Symud i'r prif gynnwys
Cuddio Rhestr Erthyglau

18 erthygl ar y dudalen hon

Our fonbiw Corxcsganbettl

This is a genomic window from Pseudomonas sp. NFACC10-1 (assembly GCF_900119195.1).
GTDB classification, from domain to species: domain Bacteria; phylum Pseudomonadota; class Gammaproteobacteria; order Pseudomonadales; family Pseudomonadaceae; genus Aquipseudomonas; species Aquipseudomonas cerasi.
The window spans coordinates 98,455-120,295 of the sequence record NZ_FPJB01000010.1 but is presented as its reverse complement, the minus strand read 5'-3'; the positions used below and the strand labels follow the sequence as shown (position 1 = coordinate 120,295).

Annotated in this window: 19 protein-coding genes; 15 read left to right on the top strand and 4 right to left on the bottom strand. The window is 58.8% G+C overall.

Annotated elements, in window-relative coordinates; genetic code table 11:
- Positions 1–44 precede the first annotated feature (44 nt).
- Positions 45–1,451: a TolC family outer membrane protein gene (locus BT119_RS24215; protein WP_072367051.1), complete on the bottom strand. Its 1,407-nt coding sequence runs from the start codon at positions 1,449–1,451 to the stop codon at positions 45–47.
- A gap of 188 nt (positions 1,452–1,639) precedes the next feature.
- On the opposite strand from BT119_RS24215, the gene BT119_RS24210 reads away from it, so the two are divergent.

Our fonbiw Corxcsganbettl [We deem it right to state that we do not at all tldCfl identify ourselves with our Correspondent's opinions.^ Nine years ago this summer London received a note- worthy visitor. He was lodged in Buckingham rajace, the Royal Standard waved gaily over the building in token that a reigning sovereign was under its roof; he was entertained with great magnificence at Guildhall—the Lord Mayor and Sheriffs receiving titles of distinction in consequence he dined in digni. fied state with the Q;leen at Windsor a review of the fleet was held in his honour at Spithead; and he was invested by her Majesty in person with the Order of the Garter. Who was this illustrious guest ? Who but the Sultan of Turkey, the thirty-third in male descent from the founder of the dynasty, the absolute ruler of millions both in Europe and in Asia, the veri- table representative of the Prophet, the type of earthly power and grandeur! He hadthenjbeenon the Throne of the Grand Turk six years and although people did not know much about him, it was hoped that contact with the progressive civilization of the West, and the spectacle of the results of energy to be witnessed amid the ever- shifting panorama of life in London and Paris, would have beneficial results upon the mind of the Sultan- that i3, if it were possible for it to receive them. It has since been seen that the Turkish ruler was utterly incapable of learning any lessons of this kind. He went from bad to worse. With a civil list of two millions sterling per annum for his own personal expen. diture, he built one new palace after another at the expense of the nation, and by his extravagance brought his empire to bankruptcy. No wonder that at last even the fatalistic Moslem rose in revolt against such an embodiment of incapacity and mis- rule, and declared that they would no longer have this man to reign over them. And now the news which has been flashed over by the telegraphic wires that Abdul Aziz has committed "suicide gives a tragic end- ing to the historical drama in which he had played so prominent a part. The history of the Turkish Em. pire, now extending over several centuries, has shown that when its rulers were mentally strqpg it grew; when they were weak it decayed, until it has reached its present degradation in that descendant of Othman who has just passed away. Yet it was not always so. Instead of the slothful luxury of the Seraglio, the heirs of Royalty in the heyday of Turkish glory were educated in the council and in the field. From early youth they were entrusted by their fathers with the command of provinces and armies; and this manly discipline must have essentially contributed to the vigour of the monarchy. The custom, which was dropped by the Sultans, was taken up by the rulers of Prussia, and in each case we have seen the results. The King of the Belgians has been making a short visit to London; but his Majesty runs over to see us so frequently, and is so well known in our midst, that we now make no stranger of him. Brussels is really nearer to our shores in point of time, than many parts of our own islands are to the metropolis. You can now easily breakfast in the Belgian capital and dine in the English on the same day. In these days of cheap and rapid continental travel, our people possess more personal knowledge of many parts of Europe than of their own country, either on the idlands or of the main- land. How many, for instance, know by experience any- thing of the wild grandeur of the scenery in the far-off Hebrides, or of Orkney and Shetland ? Are the lovely solitudes of Mayo and Gal way or the unrelieved desolation of Connemara aught but a name to millions of our population? Yet you find immense numbers who can tell you all about the geography of the Place de la Concorde and the Rue Royale in Paris, the antique glories of the Cathedral at St. Dennis, and the splendours of the spacious Palace at Versailles. And as you can now get a return ticket to Brussels for about thirty shillings, no wonder that the independent and compact little Belgian kingdom is such a favourite resort of those who have a few pounds in the autumn to spare. The people are hospitable, more especially in the country districts, and the cost of living is very reasonable-no mean consideration for many who go upon a holiday. The brief holiday which Parliament takes at Whit. suntide is the last to be enjoyed by that assembly before the final break-up, when the cry is Away to the woods, awa.y There are now ten weeks of hard stern work before our legislators and no long time will elapse until the overcrowded order-book must be lightened by the throwing over of some of the measures which now stand there nightly never to be reached. If the House could only agree to conduct its business upon some fairly intelligible principle, so far as opposed Bills are concerned, an enormous amount of valuable time might be saved. For instance, in consequence of the early hour at which the London papers now go to press, it is found impossible to report at length anything which happens after mid- night and many members, therefore, contend that no opposed measure ought to be taken subsequent to the time when Big Ben has struck twelve. This, how- ever, does not meet with general acquiescence, but as a minority possesses an almost incalculable power of stopping the way by incessant divisions, no way is made. An hour and a half. from twelve to half-past one in the morning, is sometimes spent in this way, with the result that the majority 1.1103 to give way at last, and nothing has been done. Meanwhile, public business must necessarily stand still, and this leads to what is calied late in the session, "the massacre of innocents," or the wholesale slaughter of unoffending measures which, owing to want of time it is impossible to pass. Before Sir John Lubbock's Act of 1871 made the first Monday in August a Bank Holiday, Whitsun- tide was the most generally observed holiday of the working classes. More people seemed to be about than at Easter, when the weather, as a rule, is any- thing but settled; yet there have been Whit-Mondays which have proved most disastrous to the enjoyment of those who have sought pleasure and recreation. Such a day was Whit-Monday, 1874, when the morn- ing broke splendidly, and tens of thousands, dressed in light summer attire, went forth rejoicing. By.and. bye vast banks of cloud overspread the sky; the thunder pealed with a terrific crash and rattle; and the rain de- scended for hours literally in pails-full. Utterly unpre- pared for such a visitation, and without any protection f-om the unanticipated tempest, not only were dresses spoiled, but colds were caught, and the health of many a constitution impaired. It is possible that the first Monday in August is now aa thoroughly observed by the working classes as Whitsuntide-for after that has gone there are no more recognised public holidays until Boxing Day, a spell of nearly five months. That is the longest interval of the whole. The "leafy month of June" is one the praises of which have been sung by poets in various ages. Coming when the days are at their longest, and nearly at their hottest, and when the opportunities for out-door enjoyment are full and ample, it generally leaves pleasant memories behind it. If some are inclined to ask What's in a name ?" the answer would be a great deal, so far as the appellations of the months are concerned. June, for instance, is suggestive of long summer days and agreeable excursions; while the very mention of the word December carries the memory back to times of gloom and darkness, when the sun no longer shines upon the land. The name of the month is derived from the goddess Juno, one of the lights of ancient mytho- logy. If the ancients did nothing else for us they gave us lasting names for the months of the year which the vicissitudes of 2,000 years have been unable to change. Only one serious attempt to alter it was made, and that was in the time of the first French Revolu- tion, when the months were called according to the seasons; and for example the 20th of May to the 18th of June was ordared thenceforth to be known as Prairial, which being interpreted signifieth Pasture month. Old things were to pass away, and all was to become new. People, however, never took kindly to the contemplated conversions of the months into mere descriptions of the progress of Nature's works, and the original mode of calculation was restored by Napoleon. It is somewhat remarkable that of the two great ranges of mountains in Western Europe, one should enjoy so mueh larger, a share of popularity than the dther. Every summer are the Alps crowded by throngs of English tourists, who seem almost to outnumber the native population. But in the Pyrenees, which would seem to the impartial critics to offer nearly equal charms, the British tourist is almost unknown For one who starts from this country to explore the great mountain range between France and Spain, at least a hundred rush off to Switzerland. Yet if the scenery of the two districts be compared, an artist might well hesitate to which he should give the palm and if a study, of the inhabitants be at all an object with the travSl er, there is little doubt that the rustic of the south of France is as lively and cheerful as the Swiss. Some parts of the temperate and pleasantly-wooded valleys of the Pyrenees are recom- mended as places of sojourn for those who suffer trom bronchial affections. Both mountain ranges have been the scenes of fierce fighting in times gone by—the Pyrenees more especially in 1813, when a series of engagements took place between the British army under the Duke of Wellington, and the French, under Marshal Soult, the latter being defeated. Exactly a quarter of a cen- tury afterwards these two distinguished men met under very different circumstances. It was at the coronation of Queen Victoria in Westminster Abbey on the 28th of June, 1838. Marshal Soult was then French Ambassador to the Court of St. James's, and formed one of a brilliant company entertained by the Dake of Wellington that evening at Apsley House. It is satisfactory to note that, while the London School Board is attending to the mental improvement of the children of the metropolis, their physical devel- opment ia not forgotten. Some time ago a of ¡ military drill was introduced — a step well calculated to expand the chest, to quicken the eye, and to exercise the muscular power. The more recent agreement to recognise swimming as a branch of public education will do much to encourage an extremely useful and healthy art, and one in which, to pre-eminently Marl- time, people as the English are singularly deficient. Even among sailors, who have been bred near the sea coast, it is by no means uncommon to find complete ignorance of what to them is a vital branch of know- ledge; There can be little question that the decision of the Board was right in principle, however difficult it may be found to give it practical effect, owing to the comparative paucity of swimming- baths in the metropolis. Physical education for girls, too, is commanding more attention, and a simple gymnastic apparatus is now often at- tached to the playground of many a day-schooL From the excess of females aver males, it seems clear that a certain proportion of the former must inevitably earn a living by manual labour more or less severe. Hence the importance of giving thejn when young such an amount of physical education as will render them capable of doing hard work in after years. There is an act of parliament in existence on our statute-book which is unknown to the code of our im- mediate neighbours across the Channel, and it is directed against what in its own language are described as "lotteries, little-goes, and unlawful games." An ex- ception was, however, made in favcur of art-unions, and its expressed object was to promote the encouragement of the fine arts. It was chiefly through the agency of these that the works of Turner, Wilkie, and Maclise, were made known to their countrymen. The skill of the engraver has multiplied them a hundredfold. Take for instance those two grand historical paintings of Maciise in the Houses of Parliament, representing two of the most signal victories ever won by British arms-one upon the sea, and the other upon the land— Trafalgar and Waterloo. Both have been engraved upon steel, thanks to the Art Union principle, and in their neat maple frames may now be seen on the walls of large numbers of British homes. The efflorescence upon the walls of the Palace of Westminster may gradually destroy the magnificent work of Maclise; but the figures have been transferred to enduring steel, which is well calculated to resist the effacing figures of decay.